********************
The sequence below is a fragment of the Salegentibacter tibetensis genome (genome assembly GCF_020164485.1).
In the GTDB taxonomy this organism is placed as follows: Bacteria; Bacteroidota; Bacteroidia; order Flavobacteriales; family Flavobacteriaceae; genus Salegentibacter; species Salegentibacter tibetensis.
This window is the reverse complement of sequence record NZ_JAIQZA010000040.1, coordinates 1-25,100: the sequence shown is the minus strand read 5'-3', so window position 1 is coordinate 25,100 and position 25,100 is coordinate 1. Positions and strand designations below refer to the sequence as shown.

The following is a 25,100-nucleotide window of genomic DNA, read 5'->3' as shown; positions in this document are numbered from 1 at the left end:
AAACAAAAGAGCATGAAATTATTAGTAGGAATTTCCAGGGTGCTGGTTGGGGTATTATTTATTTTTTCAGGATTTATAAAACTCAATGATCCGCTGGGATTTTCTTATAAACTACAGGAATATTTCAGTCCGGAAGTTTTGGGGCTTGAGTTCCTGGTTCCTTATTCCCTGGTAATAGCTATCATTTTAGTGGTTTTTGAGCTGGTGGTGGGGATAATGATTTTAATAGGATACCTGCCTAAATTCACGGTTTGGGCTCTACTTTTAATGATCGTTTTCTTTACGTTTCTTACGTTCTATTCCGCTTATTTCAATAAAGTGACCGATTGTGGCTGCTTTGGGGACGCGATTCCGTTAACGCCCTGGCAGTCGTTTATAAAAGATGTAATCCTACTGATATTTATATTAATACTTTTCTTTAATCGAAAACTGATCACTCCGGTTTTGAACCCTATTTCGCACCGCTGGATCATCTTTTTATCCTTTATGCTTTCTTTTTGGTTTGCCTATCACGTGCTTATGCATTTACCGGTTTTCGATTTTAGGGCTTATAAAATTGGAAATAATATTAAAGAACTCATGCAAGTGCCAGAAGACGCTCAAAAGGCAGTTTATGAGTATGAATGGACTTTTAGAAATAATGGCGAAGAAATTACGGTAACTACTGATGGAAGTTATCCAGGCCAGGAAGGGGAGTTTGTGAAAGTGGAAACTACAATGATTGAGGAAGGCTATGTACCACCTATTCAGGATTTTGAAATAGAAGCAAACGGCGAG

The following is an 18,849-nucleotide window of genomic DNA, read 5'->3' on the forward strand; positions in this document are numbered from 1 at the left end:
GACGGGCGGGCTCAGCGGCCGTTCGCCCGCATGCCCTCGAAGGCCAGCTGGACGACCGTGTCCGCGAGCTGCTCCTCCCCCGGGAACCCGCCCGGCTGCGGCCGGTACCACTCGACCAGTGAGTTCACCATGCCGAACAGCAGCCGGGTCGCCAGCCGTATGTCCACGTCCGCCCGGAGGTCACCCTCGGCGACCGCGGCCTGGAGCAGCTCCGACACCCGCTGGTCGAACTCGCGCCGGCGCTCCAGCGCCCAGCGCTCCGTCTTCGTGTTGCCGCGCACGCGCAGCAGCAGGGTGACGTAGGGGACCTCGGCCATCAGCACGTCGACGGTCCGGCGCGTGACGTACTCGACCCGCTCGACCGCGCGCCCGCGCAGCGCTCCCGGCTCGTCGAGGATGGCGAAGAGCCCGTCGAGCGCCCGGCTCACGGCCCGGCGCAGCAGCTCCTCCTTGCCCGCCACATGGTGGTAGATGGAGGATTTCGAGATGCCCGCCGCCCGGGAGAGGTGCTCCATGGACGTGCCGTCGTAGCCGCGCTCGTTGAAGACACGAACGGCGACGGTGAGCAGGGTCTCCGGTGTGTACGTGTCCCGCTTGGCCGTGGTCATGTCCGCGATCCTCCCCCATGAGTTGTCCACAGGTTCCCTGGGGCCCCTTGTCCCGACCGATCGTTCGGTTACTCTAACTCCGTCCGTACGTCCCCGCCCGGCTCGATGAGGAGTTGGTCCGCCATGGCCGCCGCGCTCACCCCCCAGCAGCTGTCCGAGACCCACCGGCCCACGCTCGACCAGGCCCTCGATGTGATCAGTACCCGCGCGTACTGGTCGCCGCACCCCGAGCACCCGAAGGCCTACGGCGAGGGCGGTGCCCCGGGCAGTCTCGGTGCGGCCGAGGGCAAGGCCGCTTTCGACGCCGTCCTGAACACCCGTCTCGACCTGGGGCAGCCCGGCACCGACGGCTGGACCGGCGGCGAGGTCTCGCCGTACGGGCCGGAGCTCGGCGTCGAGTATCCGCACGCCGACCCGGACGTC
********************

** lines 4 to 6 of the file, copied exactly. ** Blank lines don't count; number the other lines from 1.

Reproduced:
The following is a 25,100-nucleotide window of genomic DNA, read 5'->3' as shown; positions in this document are numbered from 1 at the left end:
AAACAAAAGAGCATGAAATTATTAGTAGGAATTTCCAGGGTGCTGGTTGGGGTATTATTTATTTTTTCAGGATTTATAAAACTCAATGATCCGCTGGGATTTTCTTATAAACTACAGGAATATTTCAGTCCGGAAGTTTTGGGGCTTGAGTTCCTGGTTCCTTATTCCCTGGTAATAGCTATCATTTTAGTGGTTTTTGAGCTGGTGGTGGGGATAATGATTTTAATAGGATACCTGCCTAAATTCACGGTTTGGGCTCTACTTTTAATGATCGTTTTCTTTACGTTTCTTACGTTCTATTCCGCTTATTTCAATAAAGTGACCGATTGTGGCTGCTTTGGGGACGCGATTCCGTTAACGCCCTGGCAGTCGTTTATAAAAGATGTAATCCTACTGATATTTATATTAATACTTTTCTTTAATCGAAAACTGATCACTCCGGTTTTGAACCCTATTTCGCACCGCTGGATCATCTTTTTATCCTTTATGCTTTCTTTTTGGTTTGCCTATCACGTGCTTATGCATTTACCGGTTTTCGATTTTAGGGCTTATAAAATTGGAAATAATATTAAAGAACTCATGCAAGTGCCAGAAGACGCTCAAAAGGCAGTTTATGAGTATGAATGGACTTTTAGAAATAATGGCGAAGAAATTACGGTAACTACTGATGGAAGTTATCCAGGCCAGGAAGGGGAGTTTGTGAAAGTGGAAACTACAATGATTGAGGAAGGCTATGTACCACCTATTCAGGATTTTGAAATAGAAGCAAACGGCGAG

The following is an 18,849-nucleotide window of genomic DNA, read 5'->3' on the forward strand; positions in this document are numbered from 1 at the left end: